- Pressure for change
- A clear and shared vision
- Capacity for change
To summary from Flexible & Elearn (2005), organisations need the driving forces for change and a clear/shared vision. In order to successfully implementing change, organisations need to identify the resources that will be required and make sure they are provided. The last stage is action and implementing the planned changes. At this stage, organisations should keep checking and monitoring the process, and ensure the progress is operated well.
Organisations like the benefit of change but they are afraid of failure. In order to successfully launch the change within organisations, Flexible & Elearn (2005) suggest organisation to follow this stages, but on the other hand, changing could be difficult according to the change stages model as it is time consuming and costly. To quote from Saka (2003), “one of the main boundaries for big organizations to change is the one which separates the model-builders from recipe-givers, the theoreticians from the practitioners“. Organisations understood the need for change, but they don’t seem to be able to respond quickly, especially for those big firms as they have many layers of management level that all the decisions need to run through the top to the bottom. It takes time to inform everyone in the organisation about the change and keep them up-dated with the progress. As Saka pointed out that there is a lack of interaction between decision and action. Organisational members, who are not only potential change-makers, are likely to be more questioning about the value of change.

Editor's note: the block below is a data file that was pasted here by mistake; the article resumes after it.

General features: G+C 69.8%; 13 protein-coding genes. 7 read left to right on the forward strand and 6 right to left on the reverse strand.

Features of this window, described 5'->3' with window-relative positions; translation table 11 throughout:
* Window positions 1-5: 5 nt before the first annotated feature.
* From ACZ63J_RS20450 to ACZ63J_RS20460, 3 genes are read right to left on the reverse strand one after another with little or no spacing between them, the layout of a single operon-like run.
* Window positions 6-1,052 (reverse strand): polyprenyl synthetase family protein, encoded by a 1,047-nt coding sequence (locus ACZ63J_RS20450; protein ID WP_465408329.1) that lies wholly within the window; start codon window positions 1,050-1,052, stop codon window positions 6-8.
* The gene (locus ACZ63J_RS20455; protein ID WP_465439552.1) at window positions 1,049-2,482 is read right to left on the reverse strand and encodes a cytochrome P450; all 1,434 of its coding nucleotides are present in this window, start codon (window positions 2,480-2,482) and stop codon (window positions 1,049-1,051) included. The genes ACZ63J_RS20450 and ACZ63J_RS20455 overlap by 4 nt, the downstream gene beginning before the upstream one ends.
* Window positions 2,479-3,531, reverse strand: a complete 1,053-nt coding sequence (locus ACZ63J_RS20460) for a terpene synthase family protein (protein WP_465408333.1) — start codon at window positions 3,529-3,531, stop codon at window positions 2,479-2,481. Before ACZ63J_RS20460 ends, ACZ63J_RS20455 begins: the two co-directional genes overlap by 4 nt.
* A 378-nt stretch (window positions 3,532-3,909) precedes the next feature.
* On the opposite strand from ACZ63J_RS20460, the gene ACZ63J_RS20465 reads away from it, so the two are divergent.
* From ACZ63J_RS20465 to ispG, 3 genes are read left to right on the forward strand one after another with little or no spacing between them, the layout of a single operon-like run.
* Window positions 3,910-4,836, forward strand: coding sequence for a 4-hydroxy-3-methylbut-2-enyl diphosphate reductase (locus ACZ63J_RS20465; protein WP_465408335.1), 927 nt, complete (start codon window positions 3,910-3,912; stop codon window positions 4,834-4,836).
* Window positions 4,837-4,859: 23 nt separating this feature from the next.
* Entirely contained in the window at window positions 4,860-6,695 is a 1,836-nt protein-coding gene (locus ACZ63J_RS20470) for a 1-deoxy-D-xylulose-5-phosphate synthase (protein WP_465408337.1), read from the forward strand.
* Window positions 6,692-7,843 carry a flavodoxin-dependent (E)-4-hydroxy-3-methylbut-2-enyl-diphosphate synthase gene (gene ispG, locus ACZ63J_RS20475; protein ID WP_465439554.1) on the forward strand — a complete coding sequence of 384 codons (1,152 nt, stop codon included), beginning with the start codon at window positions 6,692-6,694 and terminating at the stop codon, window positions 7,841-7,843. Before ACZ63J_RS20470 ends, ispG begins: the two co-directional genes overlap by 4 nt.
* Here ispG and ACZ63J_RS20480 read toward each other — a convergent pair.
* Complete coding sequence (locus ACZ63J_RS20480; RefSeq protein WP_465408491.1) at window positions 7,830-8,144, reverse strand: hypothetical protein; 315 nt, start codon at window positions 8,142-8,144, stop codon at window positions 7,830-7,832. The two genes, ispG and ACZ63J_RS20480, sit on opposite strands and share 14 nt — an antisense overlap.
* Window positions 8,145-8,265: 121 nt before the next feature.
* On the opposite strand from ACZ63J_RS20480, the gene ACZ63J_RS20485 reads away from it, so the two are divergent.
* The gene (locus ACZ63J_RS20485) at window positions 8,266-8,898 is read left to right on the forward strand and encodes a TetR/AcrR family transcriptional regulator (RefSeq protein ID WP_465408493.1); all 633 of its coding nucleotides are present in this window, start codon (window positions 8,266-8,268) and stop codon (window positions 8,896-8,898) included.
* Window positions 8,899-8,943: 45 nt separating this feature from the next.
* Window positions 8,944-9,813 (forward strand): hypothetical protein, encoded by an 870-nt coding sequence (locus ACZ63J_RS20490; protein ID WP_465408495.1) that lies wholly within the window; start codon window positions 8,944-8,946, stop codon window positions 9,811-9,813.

Change management plays an important role in any organisations regardless its size. It means to make change in a planned and systemic way. (Cummings & Worley, 2004) Moreover, it helps to lower risks associated with change, eliminate resources conflicts and redundancies.
For Marks and Spencer, its problems include: business too complicated, competition, downsizing, and management system. The Marks and Spencer story shows that changes are essential for all the organisations regardless its size and reputation. Staying in the same place without considering the changing environment will leads to losing profit or failure. Moreover, Marks and Spencer went through three stages of change, which are:
Unfreeze: feel the needs to change as the market share and profit was going down
Change: going through changes with the planned model of change that allows the company to change step by step with continuously changing progress.
Refreezing: met the goals and objectives that Marks and Spencer successfully changed itself from an old, transitional British retailer to a new look, fashionable icon.
To sum up, small organisations are more flexible when they facing changes, while big organisations have bureaucracy management system and more layers of management level, hence, it is harder for them to response to the changing environment. Therefore, big organisations should adapt the ability to change and change quickly.